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What Is a Franchise Business?
A franchise business is not as complicated as it sounds. Most big chains like McDonald's, Starbucks, and auto manufacturers offer franchises to interested business owners to own and operate independently while still following the franchisor's rules. Franchise owners must sign franchise agreements, and follow rules of the franchisor, and submit agreed upon profit payments to the franchisor, however, the franchise itself is still owned by the business, individual or formed corporation.
Every franchisor sets different rules and regulations for owning and operating a franchise which can include:
- Does the individual, partnership, or corporation have enough capital (cash) to open and run the franchise?
- Is the individual, partnership, or corporation legally formed, in good standing with their state's corporation commission, and can all partners confirm a high character? Franchisors rarely hand-out franchises to convicted felons, individuals or companies with excessive bankruptcies, or past failed businesses.
- Is and will the franchisee be able to follow the rules and regulations of the franchisor?
- Does the proposed franchisee have prior business experience in the franchisor's area of business. For example a coffee house owner may be a great candidate for a Starbucks' franchise.
- Is the prospective franchisee in an area that is deemed to be perfect for the franchisor?
Before considering if a franchise business is right for you, learn more about the franchise agreement by reading, What Are Franchise Agreements? This article explains common items contained within franchise agreements, rules you must follow, and the policies and procedures of the franchisor.
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Terminating or Selling a Franchise
If you do purchase a franchise business and it's not right for you, can you terminate or sell it? Contrary to popular opinion, franchises can't really be sold. They can, however, be transferred to a different partner, or new owner that in turn, will have to go through the same process you did when you bought the franchise.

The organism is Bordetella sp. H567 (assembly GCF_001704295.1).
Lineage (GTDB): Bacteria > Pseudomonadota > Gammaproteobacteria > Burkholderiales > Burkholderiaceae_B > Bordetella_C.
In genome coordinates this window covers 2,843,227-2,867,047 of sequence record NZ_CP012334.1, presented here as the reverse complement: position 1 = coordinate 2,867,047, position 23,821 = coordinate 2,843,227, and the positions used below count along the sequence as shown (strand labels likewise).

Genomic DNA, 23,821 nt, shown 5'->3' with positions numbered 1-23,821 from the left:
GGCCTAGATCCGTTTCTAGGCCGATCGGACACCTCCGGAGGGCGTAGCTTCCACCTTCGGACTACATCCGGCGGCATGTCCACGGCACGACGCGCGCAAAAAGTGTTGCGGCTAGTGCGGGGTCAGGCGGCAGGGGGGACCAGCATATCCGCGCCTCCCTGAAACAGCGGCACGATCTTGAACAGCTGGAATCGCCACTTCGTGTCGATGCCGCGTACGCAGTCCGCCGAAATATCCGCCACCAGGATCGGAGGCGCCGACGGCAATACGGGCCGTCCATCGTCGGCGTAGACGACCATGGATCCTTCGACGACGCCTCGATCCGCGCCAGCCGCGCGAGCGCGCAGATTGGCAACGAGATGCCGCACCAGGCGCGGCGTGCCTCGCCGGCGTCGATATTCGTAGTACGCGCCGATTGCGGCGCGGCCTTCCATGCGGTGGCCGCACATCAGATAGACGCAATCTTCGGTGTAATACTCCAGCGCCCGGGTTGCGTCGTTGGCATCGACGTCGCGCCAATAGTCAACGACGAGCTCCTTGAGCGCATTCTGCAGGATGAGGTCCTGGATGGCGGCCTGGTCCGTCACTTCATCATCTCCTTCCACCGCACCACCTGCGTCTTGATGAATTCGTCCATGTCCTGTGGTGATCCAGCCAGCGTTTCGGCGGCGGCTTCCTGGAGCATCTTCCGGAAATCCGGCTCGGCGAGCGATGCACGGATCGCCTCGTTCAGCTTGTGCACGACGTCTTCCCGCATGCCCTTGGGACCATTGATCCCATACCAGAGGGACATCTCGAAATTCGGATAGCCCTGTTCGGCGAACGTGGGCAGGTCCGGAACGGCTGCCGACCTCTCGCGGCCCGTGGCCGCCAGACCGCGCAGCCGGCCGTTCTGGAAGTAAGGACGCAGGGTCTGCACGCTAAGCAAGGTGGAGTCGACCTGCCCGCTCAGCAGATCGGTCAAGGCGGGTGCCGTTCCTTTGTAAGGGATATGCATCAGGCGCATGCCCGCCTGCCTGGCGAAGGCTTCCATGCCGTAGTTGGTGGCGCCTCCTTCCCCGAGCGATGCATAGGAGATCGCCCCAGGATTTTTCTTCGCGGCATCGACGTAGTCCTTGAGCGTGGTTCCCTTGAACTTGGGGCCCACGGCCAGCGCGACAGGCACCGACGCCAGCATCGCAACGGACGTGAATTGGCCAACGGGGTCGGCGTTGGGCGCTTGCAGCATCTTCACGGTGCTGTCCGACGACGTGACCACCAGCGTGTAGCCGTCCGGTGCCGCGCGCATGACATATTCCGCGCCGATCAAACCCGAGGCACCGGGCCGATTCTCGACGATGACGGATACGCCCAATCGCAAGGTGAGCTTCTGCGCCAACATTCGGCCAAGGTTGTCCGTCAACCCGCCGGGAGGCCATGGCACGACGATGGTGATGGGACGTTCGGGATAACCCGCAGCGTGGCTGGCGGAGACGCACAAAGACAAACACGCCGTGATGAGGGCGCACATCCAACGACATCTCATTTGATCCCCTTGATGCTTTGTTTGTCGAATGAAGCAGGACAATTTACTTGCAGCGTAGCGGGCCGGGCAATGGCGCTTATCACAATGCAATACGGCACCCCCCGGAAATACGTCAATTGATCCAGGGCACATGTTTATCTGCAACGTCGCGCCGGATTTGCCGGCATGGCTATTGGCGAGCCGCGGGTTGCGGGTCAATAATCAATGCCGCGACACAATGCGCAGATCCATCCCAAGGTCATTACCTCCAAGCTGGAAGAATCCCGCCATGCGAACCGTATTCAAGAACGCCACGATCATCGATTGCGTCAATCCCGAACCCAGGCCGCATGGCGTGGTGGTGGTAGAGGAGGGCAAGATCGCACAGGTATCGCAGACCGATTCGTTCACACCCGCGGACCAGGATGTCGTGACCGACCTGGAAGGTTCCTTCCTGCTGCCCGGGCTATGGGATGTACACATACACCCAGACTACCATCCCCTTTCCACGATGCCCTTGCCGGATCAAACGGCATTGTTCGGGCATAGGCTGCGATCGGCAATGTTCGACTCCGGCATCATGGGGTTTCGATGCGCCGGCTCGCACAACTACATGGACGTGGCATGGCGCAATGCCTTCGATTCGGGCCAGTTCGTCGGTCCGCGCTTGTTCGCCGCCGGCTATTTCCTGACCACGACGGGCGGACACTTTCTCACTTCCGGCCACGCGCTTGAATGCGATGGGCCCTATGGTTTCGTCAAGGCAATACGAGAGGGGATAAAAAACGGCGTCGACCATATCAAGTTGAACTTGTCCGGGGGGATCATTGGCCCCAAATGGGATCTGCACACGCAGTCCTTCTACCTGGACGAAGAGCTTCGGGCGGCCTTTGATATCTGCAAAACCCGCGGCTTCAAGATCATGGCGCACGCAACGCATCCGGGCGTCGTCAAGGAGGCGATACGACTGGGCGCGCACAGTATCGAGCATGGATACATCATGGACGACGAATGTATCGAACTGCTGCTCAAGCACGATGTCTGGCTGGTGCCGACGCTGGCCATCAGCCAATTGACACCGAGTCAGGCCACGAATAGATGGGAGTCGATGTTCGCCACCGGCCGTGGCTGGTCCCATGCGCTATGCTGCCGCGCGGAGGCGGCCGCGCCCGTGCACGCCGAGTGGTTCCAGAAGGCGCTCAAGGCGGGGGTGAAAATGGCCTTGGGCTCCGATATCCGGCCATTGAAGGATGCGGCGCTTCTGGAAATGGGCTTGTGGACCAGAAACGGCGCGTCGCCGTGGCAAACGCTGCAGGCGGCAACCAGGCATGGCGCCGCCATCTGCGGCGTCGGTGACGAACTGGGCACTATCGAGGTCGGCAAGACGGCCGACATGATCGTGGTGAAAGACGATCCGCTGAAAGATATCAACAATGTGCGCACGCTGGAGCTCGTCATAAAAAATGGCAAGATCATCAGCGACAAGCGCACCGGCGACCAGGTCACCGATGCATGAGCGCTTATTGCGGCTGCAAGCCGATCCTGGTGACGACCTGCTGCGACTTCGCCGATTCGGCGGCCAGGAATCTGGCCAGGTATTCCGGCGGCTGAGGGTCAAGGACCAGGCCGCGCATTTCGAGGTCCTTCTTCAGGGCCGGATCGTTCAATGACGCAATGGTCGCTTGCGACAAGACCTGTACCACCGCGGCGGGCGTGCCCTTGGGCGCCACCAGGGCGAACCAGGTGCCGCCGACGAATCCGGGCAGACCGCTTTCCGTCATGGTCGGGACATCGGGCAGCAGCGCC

Franchises may be terminated if there are circumstances that occur by either the franchisor or the franchisee such as breach of contract, fraud, or natural disasters. Keep in mind that almost every franchisor has an agreement that favors them and not you, the franchisee.
Before you shut the doors to your franchise and walk away, it's best to talk to an attorney who understands franchise law. Franchise agreements are long and detailed and beyond the initial agreement, may contain other documents and agreements you sign with the franchisor's vendors, equipment companies, and advertising organizations. Once signed, these are all considered legal and binding contracts, so professional help is best. Read Terminating a Franchise Agreement before you decide if you can close the doors along with Steps to Take When Selling Your Franchise.
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Big or small, owning a franchise can be an enticing opportunity for the entrepreneur. The article, Choosing a Franchise Opportunity, explains the ins and outs of franchises. This article offers good tips on determining if a franchise business is right for you and what they entail.
The article, Starting a Franchise Business, gives a snapshot view of what is entailed at franchise conception including legal and accounting requirements. It also points out franchisor rules when running your business and what the franchisor expects.
There are also pros and cons for buying a franchise. Both the Top 7 Advantages to Buying a Franchise and the Top 7 Disadvantages to Buying a Franchise, may help you decide if this is the type of business for you.
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Do Some Research
Owning a franchise can be an exciting business opportunity for individuals, partnerships, and corporations. Before you consider buying the first franchise you see, Bright Hub has done some research for you. Check out the following articles right here on Bright Hub to help you make the right choice if you decide to purchase a franchise:
Franchise opportunities are abundant these days, so use this resource guide on franchise businesses to help you enter into the franchise world with a better foundation of knowledge.